© The Financial Times Ltd 2014 FT and 'Financial Times' are trademarks of The Financial Times Ltd.
November 5, 2010 10:39 pm
The thing about the Cotswolds is this: although they are world-famous, they are two-faced. They resist any single definition. The textbooks simply tell us that they are a mid-England range of hills, some 50 miles long and 25 miles wide, first made rich by the wool industry of the Middle Ages, full of beautiful villages in the well-loved Cotswold Style and now one of the great tourist destinations of Europe. But as I drove there myself, and saw the long line of their escarpment sharp against a blue autumn sky, I thought I would pursue two definitions of my own: the Cotswold Experience, as the publicists would say, and the Cotswold Vernacular as traditionalists might prefer. So I made first for an epitome of them both, Broadway, described in Nikolaus Pevsner’s Buildings of England as “the show village of England”.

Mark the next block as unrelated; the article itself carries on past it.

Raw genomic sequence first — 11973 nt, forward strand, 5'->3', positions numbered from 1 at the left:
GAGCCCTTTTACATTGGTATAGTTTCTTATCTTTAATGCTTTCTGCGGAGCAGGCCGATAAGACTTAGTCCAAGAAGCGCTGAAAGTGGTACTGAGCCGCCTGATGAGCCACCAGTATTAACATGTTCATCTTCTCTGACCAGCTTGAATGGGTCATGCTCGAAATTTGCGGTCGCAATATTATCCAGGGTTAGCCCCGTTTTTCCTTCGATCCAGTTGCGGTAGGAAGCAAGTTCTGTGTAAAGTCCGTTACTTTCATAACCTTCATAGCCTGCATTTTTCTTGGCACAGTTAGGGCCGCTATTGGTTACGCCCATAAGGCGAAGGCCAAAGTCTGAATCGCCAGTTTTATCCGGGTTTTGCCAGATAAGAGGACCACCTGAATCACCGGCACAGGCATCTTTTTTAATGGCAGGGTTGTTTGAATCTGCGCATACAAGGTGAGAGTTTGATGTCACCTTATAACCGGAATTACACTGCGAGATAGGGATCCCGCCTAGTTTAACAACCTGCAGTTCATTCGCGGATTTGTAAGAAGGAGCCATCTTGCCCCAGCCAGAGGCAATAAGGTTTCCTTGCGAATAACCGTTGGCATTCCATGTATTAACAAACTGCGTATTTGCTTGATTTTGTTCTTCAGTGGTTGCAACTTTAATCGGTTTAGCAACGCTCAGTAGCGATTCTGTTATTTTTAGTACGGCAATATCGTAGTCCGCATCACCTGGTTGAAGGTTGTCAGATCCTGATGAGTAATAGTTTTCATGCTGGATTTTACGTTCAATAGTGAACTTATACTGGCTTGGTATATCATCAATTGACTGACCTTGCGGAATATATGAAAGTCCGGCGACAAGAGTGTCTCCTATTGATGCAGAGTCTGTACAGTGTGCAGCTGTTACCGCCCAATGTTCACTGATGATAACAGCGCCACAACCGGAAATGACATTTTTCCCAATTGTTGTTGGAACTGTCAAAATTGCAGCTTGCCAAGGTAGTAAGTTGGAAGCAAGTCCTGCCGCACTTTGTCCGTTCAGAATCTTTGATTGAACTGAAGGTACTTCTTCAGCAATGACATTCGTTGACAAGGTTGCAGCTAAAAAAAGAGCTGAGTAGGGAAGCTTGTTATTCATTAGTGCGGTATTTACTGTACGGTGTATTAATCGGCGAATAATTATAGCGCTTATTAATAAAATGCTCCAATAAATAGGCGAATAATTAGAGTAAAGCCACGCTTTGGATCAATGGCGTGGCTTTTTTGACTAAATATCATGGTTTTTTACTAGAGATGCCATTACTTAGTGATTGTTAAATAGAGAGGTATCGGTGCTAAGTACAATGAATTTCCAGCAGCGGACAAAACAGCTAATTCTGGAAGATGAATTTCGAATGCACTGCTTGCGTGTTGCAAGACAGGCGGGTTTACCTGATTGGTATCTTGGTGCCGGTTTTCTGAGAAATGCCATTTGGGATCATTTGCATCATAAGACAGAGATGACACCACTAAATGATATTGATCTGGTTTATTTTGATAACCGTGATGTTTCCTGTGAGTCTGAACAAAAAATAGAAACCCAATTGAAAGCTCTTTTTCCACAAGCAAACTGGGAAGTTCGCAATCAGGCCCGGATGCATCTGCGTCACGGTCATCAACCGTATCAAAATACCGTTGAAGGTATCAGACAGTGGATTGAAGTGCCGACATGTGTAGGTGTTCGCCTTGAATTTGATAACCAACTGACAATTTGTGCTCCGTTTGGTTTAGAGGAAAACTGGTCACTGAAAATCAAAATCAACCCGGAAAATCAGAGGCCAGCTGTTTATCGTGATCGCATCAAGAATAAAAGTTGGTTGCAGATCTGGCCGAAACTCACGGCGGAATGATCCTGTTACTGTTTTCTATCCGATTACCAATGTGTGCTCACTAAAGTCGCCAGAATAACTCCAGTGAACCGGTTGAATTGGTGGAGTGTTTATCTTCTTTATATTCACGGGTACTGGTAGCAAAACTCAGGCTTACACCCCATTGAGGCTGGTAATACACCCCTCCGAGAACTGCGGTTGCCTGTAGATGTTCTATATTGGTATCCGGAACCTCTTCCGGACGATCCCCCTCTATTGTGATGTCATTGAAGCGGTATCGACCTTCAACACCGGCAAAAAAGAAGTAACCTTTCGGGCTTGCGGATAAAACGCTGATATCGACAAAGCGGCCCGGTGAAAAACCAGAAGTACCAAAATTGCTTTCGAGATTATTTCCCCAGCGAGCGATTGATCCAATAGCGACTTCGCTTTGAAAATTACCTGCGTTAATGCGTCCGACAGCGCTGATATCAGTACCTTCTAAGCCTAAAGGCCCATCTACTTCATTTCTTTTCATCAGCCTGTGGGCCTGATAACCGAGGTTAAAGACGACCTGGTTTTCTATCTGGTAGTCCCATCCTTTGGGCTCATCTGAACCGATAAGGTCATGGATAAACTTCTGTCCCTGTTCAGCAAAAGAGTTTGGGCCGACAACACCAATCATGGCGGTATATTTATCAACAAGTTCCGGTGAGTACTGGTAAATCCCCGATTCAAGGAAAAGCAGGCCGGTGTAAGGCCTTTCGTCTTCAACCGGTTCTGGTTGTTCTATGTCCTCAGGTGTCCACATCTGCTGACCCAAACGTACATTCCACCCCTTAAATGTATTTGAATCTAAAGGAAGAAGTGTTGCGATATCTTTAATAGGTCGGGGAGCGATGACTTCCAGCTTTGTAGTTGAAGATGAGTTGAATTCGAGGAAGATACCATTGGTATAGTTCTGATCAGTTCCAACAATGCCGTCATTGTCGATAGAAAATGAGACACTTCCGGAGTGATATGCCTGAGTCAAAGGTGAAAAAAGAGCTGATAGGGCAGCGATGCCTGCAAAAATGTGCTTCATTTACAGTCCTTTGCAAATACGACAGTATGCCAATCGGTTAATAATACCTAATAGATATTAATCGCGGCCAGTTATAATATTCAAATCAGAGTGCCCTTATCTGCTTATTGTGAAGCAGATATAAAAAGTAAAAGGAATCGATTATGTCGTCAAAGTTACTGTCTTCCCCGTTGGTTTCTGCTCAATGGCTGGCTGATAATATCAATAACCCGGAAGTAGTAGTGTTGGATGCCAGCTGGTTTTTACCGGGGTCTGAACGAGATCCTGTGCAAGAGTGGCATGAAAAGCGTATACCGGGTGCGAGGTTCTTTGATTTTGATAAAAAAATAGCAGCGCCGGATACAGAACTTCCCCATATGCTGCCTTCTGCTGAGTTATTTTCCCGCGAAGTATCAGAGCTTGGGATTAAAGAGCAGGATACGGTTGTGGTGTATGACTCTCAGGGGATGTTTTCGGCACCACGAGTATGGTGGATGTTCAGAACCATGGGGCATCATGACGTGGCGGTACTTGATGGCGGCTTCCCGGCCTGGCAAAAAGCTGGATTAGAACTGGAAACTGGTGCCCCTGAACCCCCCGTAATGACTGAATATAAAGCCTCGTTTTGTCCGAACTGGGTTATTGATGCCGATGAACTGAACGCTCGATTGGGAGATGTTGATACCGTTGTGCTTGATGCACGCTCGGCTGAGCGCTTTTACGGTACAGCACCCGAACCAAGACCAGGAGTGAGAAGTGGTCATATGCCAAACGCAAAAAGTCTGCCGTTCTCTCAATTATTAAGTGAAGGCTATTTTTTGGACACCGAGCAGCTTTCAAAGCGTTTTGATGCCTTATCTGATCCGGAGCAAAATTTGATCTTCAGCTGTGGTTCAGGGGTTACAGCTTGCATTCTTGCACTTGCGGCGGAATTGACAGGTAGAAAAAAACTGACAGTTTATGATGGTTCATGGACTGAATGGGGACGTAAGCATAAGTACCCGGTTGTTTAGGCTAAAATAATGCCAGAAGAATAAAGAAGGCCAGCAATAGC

The Vernacular has flourished here for several hundred years, with a celebrated old coaching inn, the Lygon Arms, where the local hunt still meets, a sweet old church, a main street built almost entirely of the honey-coloured Cotswold limestone, and ancient traditions of rural craftsmanship. However, in the 1890s, it was Broadway that gave birth to the Experience, when William Morris, founder of the arts and crafts movement, and his disciples discovered the village and made it famous. Today that village street is almost too pretty, its shops are mostly aimed at visitors, car parks are crammed, tourist coaches swarm, the Lygon Arms has been acquired by Spaniards and has canned music and a spa.